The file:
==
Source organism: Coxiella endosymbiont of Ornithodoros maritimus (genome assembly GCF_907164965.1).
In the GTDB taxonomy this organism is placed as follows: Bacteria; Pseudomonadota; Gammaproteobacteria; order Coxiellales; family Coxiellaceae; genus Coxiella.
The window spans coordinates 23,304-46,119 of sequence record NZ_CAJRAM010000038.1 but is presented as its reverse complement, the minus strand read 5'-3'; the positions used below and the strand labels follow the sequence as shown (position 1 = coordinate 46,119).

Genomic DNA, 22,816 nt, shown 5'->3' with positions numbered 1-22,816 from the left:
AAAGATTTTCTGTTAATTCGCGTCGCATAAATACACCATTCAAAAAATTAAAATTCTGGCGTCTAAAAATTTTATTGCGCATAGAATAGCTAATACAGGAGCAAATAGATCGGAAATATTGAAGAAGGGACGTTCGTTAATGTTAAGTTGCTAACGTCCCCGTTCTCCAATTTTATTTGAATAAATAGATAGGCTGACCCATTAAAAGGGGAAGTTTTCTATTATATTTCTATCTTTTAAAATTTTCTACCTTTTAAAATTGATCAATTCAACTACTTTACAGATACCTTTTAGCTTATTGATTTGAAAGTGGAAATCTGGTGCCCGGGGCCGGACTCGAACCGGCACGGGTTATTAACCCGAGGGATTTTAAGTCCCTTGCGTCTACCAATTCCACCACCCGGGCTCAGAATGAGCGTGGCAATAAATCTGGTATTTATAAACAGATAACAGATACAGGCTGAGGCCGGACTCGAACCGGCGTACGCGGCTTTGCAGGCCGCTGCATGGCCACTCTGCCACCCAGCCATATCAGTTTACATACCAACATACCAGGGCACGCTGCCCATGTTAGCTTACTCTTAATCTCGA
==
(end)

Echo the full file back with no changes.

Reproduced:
Source organism: Coxiella endosymbiont of Ornithodoros maritimus (genome assembly GCF_907164965.1).
In the GTDB taxonomy this organism is placed as follows: Bacteria; Pseudomonadota; Gammaproteobacteria; order Coxiellales; family Coxiellaceae; genus Coxiella.
The window spans coordinates 23,304-46,119 of sequence record NZ_CAJRAM010000038.1 but is presented as its reverse complement, the minus strand read 5'-3'; the positions used below and the strand labels follow the sequence as shown (position 1 = coordinate 46,119).

Genomic DNA, 22,816 nt, shown 5'->3' with positions numbered 1-22,816 from the left:
AAAGATTTTCTGTTAATTCGCGTCGCATAAATACACCATTCAAAAAATTAAAATTCTGGCGTCTAAAAATTTTATTGCGCATAGAATAGCTAATACAGGAGCAAATAGATCGGAAATATTGAAGAAGGGACGTTCGTTAATGTTAAGTTGCTAACGTCCCCGTTCTCCAATTTTATTTGAATAAATAGATAGGCTGACCCATTAAAAGGGGAAGTTTTCTATTATATTTCTATCTTTTAAAATTTTCTACCTTTTAAAATTGATCAATTCAACTACTTTACAGATACCTTTTAGCTTATTGATTTGAAAGTGGAAATCTGGTGCCCGGGGCCGGACTCGAACCGGCACGGGTTATTAACCCGAGGGATTTTAAGTCCCTTGCGTCTACCAATTCCACCACCCGGGCTCAGAATGAGCGTGGCAATAAATCTGGTATTTATAAACAGATAACAGATACAGGCTGAGGCCGGACTCGAACCGGCGTACGCGGCTTTGCAGGCCGCTGCATGGCCACTCTGCCACCCAGCCATATCAGTTTACATACCAACATACCAGGGCACGCTGCCCATGTTAGCTTACTCTTAATCTCGA